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Langmuir. 2010 Nov 16;26(22):16710-4. doi: 10.1021/la1022533. Epub 2010 Oct 1.

High-resolution direct patterning of gold nanoparticles by the microfluidic molding process.

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Berkeley Sensor & Actuator Center, University of California at Berkeley, Berkeley, California 94720, United States.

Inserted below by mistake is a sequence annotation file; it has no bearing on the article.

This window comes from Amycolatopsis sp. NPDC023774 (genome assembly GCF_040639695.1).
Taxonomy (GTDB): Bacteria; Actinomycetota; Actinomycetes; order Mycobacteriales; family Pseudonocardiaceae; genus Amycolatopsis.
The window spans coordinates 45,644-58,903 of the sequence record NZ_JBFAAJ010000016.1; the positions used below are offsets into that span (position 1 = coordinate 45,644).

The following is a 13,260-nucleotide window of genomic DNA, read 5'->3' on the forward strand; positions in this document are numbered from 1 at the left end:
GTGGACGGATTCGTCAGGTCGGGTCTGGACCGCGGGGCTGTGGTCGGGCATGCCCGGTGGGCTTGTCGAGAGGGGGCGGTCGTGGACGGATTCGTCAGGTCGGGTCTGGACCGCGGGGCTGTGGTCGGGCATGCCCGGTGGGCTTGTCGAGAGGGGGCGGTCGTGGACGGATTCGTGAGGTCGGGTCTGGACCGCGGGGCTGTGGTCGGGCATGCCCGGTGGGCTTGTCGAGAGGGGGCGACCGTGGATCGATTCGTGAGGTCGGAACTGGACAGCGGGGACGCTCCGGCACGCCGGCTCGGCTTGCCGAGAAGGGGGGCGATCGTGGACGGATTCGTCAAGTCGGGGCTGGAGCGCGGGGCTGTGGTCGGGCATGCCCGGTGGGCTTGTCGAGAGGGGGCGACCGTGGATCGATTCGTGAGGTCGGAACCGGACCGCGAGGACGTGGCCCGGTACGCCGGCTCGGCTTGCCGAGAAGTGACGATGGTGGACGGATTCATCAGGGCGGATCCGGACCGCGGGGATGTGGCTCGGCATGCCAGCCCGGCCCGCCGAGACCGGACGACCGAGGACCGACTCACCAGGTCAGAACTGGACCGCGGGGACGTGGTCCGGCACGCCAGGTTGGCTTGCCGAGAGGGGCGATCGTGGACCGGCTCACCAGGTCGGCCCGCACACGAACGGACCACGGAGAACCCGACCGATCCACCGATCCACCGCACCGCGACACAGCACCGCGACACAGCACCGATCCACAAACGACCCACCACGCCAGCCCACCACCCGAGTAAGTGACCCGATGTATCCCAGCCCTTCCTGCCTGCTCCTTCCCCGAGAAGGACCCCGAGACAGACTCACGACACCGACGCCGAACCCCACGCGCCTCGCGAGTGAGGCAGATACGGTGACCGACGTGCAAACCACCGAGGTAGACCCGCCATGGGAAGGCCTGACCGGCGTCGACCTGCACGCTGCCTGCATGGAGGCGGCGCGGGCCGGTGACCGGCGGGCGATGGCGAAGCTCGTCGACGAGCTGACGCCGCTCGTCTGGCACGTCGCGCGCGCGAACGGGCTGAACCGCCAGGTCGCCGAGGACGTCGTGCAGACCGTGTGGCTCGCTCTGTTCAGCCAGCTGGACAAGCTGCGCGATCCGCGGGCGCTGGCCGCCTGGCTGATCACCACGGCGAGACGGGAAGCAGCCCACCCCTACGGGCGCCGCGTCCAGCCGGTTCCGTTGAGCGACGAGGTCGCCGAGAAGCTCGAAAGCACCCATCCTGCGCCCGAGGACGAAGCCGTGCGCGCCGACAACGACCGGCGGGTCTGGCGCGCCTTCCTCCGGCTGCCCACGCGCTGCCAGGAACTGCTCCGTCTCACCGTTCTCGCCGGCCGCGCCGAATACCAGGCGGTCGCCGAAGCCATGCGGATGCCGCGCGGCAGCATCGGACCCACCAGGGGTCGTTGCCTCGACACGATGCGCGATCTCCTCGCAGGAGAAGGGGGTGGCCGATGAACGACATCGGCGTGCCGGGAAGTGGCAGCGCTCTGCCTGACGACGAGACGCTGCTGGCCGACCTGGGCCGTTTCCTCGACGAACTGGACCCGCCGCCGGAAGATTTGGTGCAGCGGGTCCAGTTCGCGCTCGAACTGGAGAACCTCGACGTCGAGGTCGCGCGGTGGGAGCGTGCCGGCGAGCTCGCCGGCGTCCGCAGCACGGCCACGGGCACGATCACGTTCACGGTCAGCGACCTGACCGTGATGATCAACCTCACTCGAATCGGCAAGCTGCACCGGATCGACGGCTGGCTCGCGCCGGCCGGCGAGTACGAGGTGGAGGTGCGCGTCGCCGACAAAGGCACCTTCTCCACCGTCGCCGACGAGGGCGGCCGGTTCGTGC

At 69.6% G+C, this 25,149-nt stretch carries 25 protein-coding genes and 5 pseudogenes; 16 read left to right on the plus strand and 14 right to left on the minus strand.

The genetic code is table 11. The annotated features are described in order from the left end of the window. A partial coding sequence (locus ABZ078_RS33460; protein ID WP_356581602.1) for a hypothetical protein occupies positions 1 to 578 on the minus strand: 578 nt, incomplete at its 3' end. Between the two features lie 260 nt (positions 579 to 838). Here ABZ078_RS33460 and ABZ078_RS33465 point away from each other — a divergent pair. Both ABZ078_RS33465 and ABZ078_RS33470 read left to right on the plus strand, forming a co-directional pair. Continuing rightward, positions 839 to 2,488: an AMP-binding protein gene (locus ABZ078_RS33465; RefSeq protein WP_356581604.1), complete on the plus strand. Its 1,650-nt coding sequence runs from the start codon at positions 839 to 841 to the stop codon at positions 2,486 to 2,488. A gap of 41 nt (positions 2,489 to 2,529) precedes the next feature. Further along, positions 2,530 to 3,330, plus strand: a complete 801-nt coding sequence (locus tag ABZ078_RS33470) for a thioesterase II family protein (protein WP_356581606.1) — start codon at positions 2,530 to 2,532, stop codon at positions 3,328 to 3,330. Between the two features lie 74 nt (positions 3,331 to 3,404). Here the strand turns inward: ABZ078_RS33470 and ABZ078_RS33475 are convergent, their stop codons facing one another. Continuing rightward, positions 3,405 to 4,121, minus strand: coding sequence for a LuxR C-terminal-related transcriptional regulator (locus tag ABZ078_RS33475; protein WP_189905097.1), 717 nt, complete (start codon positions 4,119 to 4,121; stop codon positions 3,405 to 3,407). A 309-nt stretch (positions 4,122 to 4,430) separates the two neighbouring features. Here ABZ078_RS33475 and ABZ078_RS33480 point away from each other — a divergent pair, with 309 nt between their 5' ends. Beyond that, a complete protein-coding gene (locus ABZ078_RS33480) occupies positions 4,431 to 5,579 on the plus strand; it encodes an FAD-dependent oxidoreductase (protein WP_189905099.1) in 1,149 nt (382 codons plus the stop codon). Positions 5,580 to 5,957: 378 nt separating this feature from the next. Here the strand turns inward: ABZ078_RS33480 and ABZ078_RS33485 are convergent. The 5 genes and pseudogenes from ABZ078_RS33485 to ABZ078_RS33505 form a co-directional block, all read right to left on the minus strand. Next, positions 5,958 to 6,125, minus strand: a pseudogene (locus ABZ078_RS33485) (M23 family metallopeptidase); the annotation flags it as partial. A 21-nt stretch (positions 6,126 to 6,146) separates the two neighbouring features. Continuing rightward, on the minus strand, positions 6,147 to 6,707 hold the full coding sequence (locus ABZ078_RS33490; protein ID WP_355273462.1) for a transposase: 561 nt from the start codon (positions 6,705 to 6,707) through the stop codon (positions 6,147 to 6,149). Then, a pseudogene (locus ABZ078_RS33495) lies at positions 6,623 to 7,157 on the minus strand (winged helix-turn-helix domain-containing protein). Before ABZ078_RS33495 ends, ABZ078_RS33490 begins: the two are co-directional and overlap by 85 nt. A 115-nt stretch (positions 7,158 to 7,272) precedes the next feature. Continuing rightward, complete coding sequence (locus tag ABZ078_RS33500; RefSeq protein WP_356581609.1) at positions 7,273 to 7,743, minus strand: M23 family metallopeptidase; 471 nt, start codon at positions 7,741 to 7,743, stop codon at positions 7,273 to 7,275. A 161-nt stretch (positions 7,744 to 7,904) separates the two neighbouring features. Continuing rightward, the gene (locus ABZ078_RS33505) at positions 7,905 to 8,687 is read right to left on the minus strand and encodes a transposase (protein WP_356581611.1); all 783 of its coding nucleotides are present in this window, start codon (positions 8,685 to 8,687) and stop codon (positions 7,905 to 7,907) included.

A novel microfluidic molding process was used to form microscale features of gold nanoparticles on polyimide, glass, and silicon substrates. This technique uses permeation pumping to pattern and concentrate a nanoparticle ink inside microfluidic channels created in a porous polymer template in contact with a substrate. The nanoparticle ink is self-concentrated in the microchannels, resulting in dense, close-packed nanoparticle features. The method allows for better control over the structure of printed features at a resolution that is comparable to inkjet printing, and is purely additive with no residual layers or etching required. The process uses low temperatures and pressures and takes place in an ambient environment. After patterning, the gold nanoparticles were sintered into continuous and conductive gold traces.

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